Why is 1776 compared to Hamilton in your opinion?

Simply put they both deal with journey toward American Independence, Alexander Hamilton, however, is not mentioned in 1776 which is interesting.
I saw the original 1776 and will always remember it not only for the performances and the music but because it made our wants and needs as citizens the top priority. Do you think these ideals will ever be met judging by our current administration?

I think ideals are often that…ideals.  Merriam Webster defines Ideal: as “A standard of perfection." I suppose the question should be: Is an ideal attainable?  Even our founding father’s with their goal of true Independence fell far short of “perfection.”  After the signing of the Declaration women were still denied the right to vote, could not go to college and once married they lost their autonomy. Slavery remained a constant with something like 41 members of the Continental Congress owning slaves including Thomas Jefferson himself. One stark contrast between then and now is that the men who served in the Continental Congress did so freely. They were not paid and it was not their “job”.  Most of the men who signed the Declaration lost everything they had during the Revolutionary War, their lands, their families and some even their lives. In the end even though the “ideal” of freedom and a war in the name of Independence left many without that very right, do we ask if the founding fathers did enough?  What if they hadn’t acted? Hadn’t taken a stand?  Had’t communicated and set aside their differences to reach a common goal?  And how do those actions relate to today? I think we’ve lost the ability to communicate as a whole. We are one people living on this earth, each of us with different lives, different viewpoints and different realities. Would that we could talk to each other, understand each other and live harmoniously despite our differences in an effort to better our world.
Tell us about your director and cast members.

What an incredible group of people!  This is the fourth time I’ve worked with our director, Glenn Casale, and the second time we’ve done 1776 together. There is an understanding we have not only as director to actor but as friend to friend. It’s pure joy to work with him. The cast…wow.  Again, many I’ve worked with before in various productions, some I’ve known for years and some I’ve just met on this adventure. Truly a remarkable team has been assembled.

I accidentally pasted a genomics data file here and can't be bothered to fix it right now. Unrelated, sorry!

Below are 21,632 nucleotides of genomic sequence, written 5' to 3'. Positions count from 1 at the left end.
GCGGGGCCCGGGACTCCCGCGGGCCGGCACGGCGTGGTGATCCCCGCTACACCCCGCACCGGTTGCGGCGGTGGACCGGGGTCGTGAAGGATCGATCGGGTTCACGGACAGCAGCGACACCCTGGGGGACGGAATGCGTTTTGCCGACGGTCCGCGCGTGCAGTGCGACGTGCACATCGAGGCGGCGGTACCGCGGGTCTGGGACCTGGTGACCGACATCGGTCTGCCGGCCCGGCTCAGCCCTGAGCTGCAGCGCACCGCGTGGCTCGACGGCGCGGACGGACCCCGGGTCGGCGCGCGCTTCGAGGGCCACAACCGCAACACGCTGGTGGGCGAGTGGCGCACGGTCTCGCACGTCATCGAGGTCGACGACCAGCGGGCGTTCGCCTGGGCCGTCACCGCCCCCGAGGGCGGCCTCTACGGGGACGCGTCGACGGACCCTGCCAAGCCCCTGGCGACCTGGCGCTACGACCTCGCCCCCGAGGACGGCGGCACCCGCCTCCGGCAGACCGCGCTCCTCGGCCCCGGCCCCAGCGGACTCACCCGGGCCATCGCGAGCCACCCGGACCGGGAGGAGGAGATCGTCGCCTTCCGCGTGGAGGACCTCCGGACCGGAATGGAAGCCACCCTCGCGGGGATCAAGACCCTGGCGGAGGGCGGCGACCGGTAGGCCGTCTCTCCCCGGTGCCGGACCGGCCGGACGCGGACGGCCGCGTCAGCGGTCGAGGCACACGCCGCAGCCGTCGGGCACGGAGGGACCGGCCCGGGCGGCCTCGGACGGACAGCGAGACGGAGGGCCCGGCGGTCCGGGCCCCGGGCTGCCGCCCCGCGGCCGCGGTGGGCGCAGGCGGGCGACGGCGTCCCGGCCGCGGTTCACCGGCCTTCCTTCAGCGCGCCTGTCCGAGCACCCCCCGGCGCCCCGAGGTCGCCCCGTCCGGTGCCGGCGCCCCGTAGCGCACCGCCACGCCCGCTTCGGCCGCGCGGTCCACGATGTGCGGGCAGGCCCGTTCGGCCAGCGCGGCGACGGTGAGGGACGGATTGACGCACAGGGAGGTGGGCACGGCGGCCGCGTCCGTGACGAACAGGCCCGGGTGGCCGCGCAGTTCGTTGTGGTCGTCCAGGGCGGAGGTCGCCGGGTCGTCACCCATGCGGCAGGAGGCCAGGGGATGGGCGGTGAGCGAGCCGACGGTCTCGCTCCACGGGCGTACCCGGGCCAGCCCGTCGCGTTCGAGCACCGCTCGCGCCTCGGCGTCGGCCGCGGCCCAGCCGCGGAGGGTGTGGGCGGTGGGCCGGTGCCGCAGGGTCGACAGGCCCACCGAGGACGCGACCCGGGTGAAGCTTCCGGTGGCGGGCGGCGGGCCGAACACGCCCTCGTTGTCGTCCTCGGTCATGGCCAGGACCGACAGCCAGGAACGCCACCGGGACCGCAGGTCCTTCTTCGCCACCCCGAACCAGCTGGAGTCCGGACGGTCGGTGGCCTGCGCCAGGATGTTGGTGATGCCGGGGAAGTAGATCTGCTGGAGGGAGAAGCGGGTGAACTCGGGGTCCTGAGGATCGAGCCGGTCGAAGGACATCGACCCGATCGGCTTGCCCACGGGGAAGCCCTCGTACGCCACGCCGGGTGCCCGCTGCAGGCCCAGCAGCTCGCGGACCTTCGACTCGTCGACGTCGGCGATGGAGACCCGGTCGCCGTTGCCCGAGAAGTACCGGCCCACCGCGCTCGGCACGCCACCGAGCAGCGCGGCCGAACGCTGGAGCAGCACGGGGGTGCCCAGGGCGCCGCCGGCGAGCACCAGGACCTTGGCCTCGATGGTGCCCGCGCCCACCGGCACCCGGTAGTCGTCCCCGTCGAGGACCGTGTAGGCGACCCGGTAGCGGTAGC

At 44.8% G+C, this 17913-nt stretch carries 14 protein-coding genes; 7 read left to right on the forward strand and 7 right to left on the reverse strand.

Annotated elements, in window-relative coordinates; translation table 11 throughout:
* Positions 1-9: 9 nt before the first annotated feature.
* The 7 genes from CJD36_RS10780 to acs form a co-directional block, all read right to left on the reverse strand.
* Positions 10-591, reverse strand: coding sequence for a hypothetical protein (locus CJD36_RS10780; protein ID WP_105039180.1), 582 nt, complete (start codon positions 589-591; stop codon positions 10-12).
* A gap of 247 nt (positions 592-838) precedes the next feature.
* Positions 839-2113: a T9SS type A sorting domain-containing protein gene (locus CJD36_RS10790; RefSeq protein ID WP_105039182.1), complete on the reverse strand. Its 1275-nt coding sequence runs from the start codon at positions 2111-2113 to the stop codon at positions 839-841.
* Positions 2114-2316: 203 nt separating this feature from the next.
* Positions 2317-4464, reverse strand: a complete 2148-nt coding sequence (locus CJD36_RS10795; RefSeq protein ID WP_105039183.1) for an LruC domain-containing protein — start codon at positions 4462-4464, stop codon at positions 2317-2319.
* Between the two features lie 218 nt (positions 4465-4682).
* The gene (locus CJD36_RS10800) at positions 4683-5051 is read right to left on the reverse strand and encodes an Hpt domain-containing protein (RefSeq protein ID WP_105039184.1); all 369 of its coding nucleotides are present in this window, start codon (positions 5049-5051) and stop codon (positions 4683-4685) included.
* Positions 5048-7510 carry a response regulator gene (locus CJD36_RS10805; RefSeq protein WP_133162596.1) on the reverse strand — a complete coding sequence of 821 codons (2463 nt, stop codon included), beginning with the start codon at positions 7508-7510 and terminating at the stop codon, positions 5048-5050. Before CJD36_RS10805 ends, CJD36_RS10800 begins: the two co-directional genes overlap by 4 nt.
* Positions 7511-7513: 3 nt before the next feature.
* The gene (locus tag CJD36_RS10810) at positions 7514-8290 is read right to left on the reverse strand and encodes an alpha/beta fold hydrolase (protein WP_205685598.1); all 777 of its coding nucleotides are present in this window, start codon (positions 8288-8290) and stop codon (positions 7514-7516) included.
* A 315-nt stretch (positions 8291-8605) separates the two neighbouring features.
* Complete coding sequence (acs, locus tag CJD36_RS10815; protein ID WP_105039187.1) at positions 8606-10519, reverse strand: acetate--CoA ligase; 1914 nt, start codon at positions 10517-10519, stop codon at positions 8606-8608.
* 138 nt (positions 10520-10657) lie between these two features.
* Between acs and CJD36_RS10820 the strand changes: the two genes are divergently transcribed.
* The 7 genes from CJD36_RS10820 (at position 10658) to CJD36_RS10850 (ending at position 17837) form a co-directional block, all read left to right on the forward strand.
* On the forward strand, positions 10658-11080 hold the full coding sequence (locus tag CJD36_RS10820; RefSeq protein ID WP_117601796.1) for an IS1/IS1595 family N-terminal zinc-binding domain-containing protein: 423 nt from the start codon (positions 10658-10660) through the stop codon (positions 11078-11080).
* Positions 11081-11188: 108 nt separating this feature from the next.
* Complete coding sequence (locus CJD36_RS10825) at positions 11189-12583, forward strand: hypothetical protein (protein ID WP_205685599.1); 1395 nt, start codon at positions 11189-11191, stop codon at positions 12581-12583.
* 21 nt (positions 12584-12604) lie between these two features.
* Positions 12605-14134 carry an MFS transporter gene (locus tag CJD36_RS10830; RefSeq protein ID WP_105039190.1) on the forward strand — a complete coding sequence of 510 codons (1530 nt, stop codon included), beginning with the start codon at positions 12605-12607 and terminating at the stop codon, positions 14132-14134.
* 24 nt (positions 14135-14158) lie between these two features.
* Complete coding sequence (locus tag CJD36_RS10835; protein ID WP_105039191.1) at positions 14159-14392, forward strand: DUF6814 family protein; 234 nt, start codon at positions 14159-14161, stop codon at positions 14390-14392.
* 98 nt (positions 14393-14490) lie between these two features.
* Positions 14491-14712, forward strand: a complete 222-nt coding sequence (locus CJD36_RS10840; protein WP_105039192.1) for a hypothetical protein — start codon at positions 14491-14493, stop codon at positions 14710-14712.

Who in your mind is the most influential composer of our time? Why?

Interesting question. I think influence depends upon the listener. Coming from the era in which I hail, I hearken to composers who have stood the test of time and who have also crossed genres successfully. George Gershwin is the name that immediately comes to mind. He crossed so many genres and continues to have an impact even now.  When I think of our current world, Lin-Manuel Miranda is undoubtedly taking the industry by storm.  He’s broken new ground, pushed aside “norms” to build what amounts to a creative movement of the highest order.   Just think of the sheer numbers of people who have been influenced by his music, know of his work and the countless new theatre goers who have Hamilton as their first theatrical experience. It’s truly remarkable to watch the rocket ride he is on, and what’s more, he takes us all with him, audience and performers alike with him.  
What's been happening for you onstage as of late? I saw you in Les Mis. After that?

After Les Mis I had the honor to spend nearly the next three years playing The Phantom on Broadway.  Aside form my own one man shows currently in development, 'The Ghosts Of The Majestic' and 'Bring Me Giants', I’m also executive directing a new show called “Good Enough” which stars Ted McGrath and we are in pre-production for the feature film version of “Good Enough” which should start filming this summer. One fun note, I’m also appearing in concert at La Mirada on May 18th so I’m looking forward to that as well.
What is your favorite role to date and is there one you are longing to play in the future? Why this choice?

Always a tough question.  I truly find something in each and every role I’ve ever done. It’s truly hard to pin it down to just one.
Anything you wish to add about the show, La Mirada Theatre & McCoy Rigby?

Working at La Mirada and with McCoy/Rigby is like being with family.  All during my run of Phantom I would chat with Tom McCoy about what he had on the burner.  I jump at any chance I have to “come home” to La Mirada and McCoy/Rigby.  
1776 plays from January 11 through the 31st. For tickets, call: (714) 994-6310 | (562) 944-9801
Email: boxoffice@lamiradatheatre.com or In Person: La Mirada Theatre for the Performing Arts at 14900 La Mirada Blvd. La Mirada, CA 90638